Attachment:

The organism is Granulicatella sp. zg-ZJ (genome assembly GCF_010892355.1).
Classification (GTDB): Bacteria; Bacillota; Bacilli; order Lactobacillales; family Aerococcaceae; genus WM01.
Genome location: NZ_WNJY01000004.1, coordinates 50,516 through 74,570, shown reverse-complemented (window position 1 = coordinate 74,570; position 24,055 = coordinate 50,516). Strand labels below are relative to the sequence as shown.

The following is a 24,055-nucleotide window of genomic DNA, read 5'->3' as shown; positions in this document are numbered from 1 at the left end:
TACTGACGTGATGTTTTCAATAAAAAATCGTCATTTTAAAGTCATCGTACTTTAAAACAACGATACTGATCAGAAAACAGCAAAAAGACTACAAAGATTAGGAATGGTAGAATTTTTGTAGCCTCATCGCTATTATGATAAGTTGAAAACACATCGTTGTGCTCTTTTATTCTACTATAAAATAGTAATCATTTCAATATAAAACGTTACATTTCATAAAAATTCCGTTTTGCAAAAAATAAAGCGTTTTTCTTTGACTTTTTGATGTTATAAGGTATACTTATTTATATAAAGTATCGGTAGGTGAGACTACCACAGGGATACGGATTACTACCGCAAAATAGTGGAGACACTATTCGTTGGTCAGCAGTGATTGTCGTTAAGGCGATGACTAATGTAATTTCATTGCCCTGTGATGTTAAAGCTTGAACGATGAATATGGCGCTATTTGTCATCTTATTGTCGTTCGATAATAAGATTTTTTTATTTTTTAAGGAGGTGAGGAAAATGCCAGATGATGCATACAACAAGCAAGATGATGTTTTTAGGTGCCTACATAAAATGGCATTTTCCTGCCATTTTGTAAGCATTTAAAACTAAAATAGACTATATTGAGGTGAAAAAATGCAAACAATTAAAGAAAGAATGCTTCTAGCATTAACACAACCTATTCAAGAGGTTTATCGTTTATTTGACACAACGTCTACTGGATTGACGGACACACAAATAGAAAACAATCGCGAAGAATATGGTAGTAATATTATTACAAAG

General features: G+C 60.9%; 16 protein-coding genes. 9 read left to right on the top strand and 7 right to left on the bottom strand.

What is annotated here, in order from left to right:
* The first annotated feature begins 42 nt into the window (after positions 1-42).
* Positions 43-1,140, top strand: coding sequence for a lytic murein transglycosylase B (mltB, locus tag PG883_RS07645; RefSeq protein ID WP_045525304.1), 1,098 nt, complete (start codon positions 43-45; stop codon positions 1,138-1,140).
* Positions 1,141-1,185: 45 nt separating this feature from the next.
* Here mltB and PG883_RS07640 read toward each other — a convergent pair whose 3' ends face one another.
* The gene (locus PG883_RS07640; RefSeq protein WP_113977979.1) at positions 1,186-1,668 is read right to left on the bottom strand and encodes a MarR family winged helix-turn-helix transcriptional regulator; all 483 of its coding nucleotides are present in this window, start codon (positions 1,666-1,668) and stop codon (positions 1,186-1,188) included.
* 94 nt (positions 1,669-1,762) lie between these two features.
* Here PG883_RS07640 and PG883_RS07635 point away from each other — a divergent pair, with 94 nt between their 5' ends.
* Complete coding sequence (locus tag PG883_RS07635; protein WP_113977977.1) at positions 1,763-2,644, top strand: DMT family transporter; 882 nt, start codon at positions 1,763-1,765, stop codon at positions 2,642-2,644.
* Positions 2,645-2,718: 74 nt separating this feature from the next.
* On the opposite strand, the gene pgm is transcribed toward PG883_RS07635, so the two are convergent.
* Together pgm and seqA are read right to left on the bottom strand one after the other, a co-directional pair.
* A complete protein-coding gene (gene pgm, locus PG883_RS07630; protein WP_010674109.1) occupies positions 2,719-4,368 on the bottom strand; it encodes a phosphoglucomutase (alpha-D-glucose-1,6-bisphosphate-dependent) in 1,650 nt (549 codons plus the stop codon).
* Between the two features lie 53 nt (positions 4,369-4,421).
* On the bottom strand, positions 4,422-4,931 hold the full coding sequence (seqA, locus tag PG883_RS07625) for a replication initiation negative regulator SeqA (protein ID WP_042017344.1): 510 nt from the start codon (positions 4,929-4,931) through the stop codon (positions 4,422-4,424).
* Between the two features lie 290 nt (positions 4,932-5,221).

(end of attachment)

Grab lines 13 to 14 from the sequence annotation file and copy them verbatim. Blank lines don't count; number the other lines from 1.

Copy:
* 94 nt (positions 1,669-1,762) lie between these two features.
* Here PG883_RS07640 and PG883_RS07635 point away from each other — a divergent pair, with 94 nt between their 5' ends.